Irish actor Colin Farrell has revealed that he has always felt like he is "representing Ireland" when traveling abroad to make films.
Farrell was speaking at the Virgin Media Dublin International Film Festival and spoke to festival director Gráinne Humphreys on Thursday about his experiences with Irish people.
"I always felt when I went away I was representing Ireland in some way. I mean, I wasn't wearing the jersey and stuff and it wasn't a competition, but I always felt people were really decent with me when I got home. Like, they really were," Farrell told Humphreys.
The actor said that he expected "a couple of slaps" when he was out in Irish pubs because he believed someone would want to "get one over" on him but said that Irish people were always "very decent".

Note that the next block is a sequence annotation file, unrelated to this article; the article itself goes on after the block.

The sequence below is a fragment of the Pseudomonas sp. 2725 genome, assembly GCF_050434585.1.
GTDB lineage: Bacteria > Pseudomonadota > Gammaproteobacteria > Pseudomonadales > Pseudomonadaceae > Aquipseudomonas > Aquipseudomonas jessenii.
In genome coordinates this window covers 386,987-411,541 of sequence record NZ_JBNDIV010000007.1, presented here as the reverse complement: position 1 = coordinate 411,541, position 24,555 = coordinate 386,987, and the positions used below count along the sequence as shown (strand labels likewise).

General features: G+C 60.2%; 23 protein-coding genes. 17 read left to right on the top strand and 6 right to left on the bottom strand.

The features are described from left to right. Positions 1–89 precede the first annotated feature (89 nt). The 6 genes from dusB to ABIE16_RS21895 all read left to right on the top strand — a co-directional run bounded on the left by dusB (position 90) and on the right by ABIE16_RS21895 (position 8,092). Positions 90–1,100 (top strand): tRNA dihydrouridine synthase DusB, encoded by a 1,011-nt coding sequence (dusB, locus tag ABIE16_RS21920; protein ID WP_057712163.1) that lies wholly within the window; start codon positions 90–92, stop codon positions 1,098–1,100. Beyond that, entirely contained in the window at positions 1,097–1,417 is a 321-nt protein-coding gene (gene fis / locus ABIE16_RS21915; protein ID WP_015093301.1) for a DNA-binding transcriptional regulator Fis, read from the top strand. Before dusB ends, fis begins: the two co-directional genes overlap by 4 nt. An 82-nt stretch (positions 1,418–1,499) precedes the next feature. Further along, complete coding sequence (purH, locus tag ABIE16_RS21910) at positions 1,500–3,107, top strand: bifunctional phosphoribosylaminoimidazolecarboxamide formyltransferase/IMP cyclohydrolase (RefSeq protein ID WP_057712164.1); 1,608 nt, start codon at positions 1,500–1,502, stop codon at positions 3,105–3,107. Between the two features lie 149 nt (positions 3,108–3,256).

"Everyone was always very decent and I always felt that there was a little bit of pride or something."
The "In Bruges" and "Miami Vice" star spoke to Humphreys about his previous experiences at the Dublin International Film Festival and looked back on his 2001 appearance at the festival following his breakthrough role in "Tigerland".
"There was a sense of shared excitement, and I always felt that to be honest with you," Farrell said.
He said that there was a celebratory atmosphere at the 2001 festival due to his triumphant return from the USA and said that people were genuinely happy that a young actor from Dublin had made a mark in the United States.
"It happened to be a Dublin kid came back from having a bit of success in America and it was a big celebration, and it felt really good to be at the center of that. It really was lovely. It was a lovely, lovely welcome."
Farrell said that he received "sustenance" any time he returned home to Ireland, especially when he attended the Dublin International Film Festival.